27 primers were screened from 140 random primers, which could generate reproducible and clear bands. The sequences of the selected primers were shown in table 5. The 287 bands in the sizes from 250 bp to 3 000 bp were amplified by using 27 selected primers, and 89 of 287 bands exhibited polymorphic bands, accounting for 31.01% of polymorphism. The banding patterns generated by Primer 6 and primer 21 in agarose gel electrophoresis were shown in figure 2, and the results showed that the primer 6 generated two extra bands of 1 800 bp and 540 bp in length and missed a band of 410 bp in lengthin the line induced with the dose of 10 Gy. Similarly, the primer 6 enerated an extra 540 bp band in the line induced with the dose of 40 Gy. Whereas the primer 21 missed bands of 1 900 bp and 400 bp in the line induced with the dose of 10 Gy, two bands at 1 900 bp, 660 bp in the line induced with the dose of 40 Gy as well as one band of 1 900 bp in the line induced with the dose of 50 Gy.


Table 5 The 27 primers’ sequences and their amplified results
 


Figure 2 The banding patterns generated by primer 6 and primer 21

 
1.4 Differential analysis of RAPD fingerprints and dose effect of radiation
1.4.1 The optimal selectivity coefficient and the genetic distance
The optimal selectivity coefficient M was calculated in the following function, M=nd /N*100%, Where nd is the number of differential bands between the given dose group and the control (CK); N represents total number of bands, here it was 248. The Nei’s genetic distance was calculated within the dose and CK. The optimal selectivity coefficient and the genetic distance of each dose group were listed in table 6. The results showed that the optimal selectivity coefficient of the doses of 10 Gy and 40 Gy were higher than that of the remaining doses. The genetic distance in the doses of 10 Gy and 40 Gy were 0.2214 and 0.1664, respectively.
 

Table 6 The optimal selectivity coefficient and the heredity distance of different dose irradiation of heavy ion 7Li

1.4.2 Genetic similarity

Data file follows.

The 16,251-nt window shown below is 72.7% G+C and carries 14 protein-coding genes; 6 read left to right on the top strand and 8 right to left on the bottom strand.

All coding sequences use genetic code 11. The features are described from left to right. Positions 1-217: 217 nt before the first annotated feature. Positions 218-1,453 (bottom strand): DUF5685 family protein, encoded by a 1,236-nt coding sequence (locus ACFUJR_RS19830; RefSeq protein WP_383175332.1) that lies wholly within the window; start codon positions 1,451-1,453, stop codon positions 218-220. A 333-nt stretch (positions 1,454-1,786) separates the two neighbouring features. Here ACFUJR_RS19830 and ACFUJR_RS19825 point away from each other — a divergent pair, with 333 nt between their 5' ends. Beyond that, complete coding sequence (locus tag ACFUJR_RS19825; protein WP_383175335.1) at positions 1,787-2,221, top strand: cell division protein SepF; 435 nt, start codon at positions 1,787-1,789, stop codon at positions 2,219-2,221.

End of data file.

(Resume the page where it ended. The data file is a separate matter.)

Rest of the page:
The Jaccard's Coefficients of similarity for each dose were calculated based on the RAPD data as shown in table 7. Similarities between the lines ranged from 0.794 (the lines tested in the doses of 10 Gy and 40 Gy) to 0.969 (20 Gy and 30Gy).
 

Table 7 The heredity similarity coefficient

1.4.3 Phylogenesis analysis
The dendrogram was constructed based on RAPD data  by means of UPGMA (Unweighted Pair-Group Arithmetic Average Clustering) (Figure 3), and the phylogeny results  presented the differences among the different doses, which was divided into  three groups,the first group included the lines induced with the doses of 20 Gy, 30 Gy, 50 Gy and control (CK), the second group was the line of 40 Gy radiation , the third group was the most divergent, which was the line of the 10Gy radiation.
 

Figure 3 Dendrogram constructed based on RAPD data by UPGMA

2 Discussions
Luo et al studied the effects of 7Li and 12C on genetic substances of maize inbred lines (Luo et al., 2004), given variation rates in ranges from 7.7% to17.9% in M1 generation icreased with the dose increase, and RAPD analysis had proven the twin seedling derived from the irradiated progeny was a mutant type. Chen et al (2001) studied the genomic variation of seedling by nitrogen injection into alfalfa seed, and the results showed that the mutation rate ranged from 3.8% to 18.9% increased with the increase of implantation dose. In this research we got the variation rate from 4.64% to 22.14% in range, exhibited wider variation spectrum than that of the above studies, one of the reasons might be due to employing M1 generation samples in the mentioned above researches.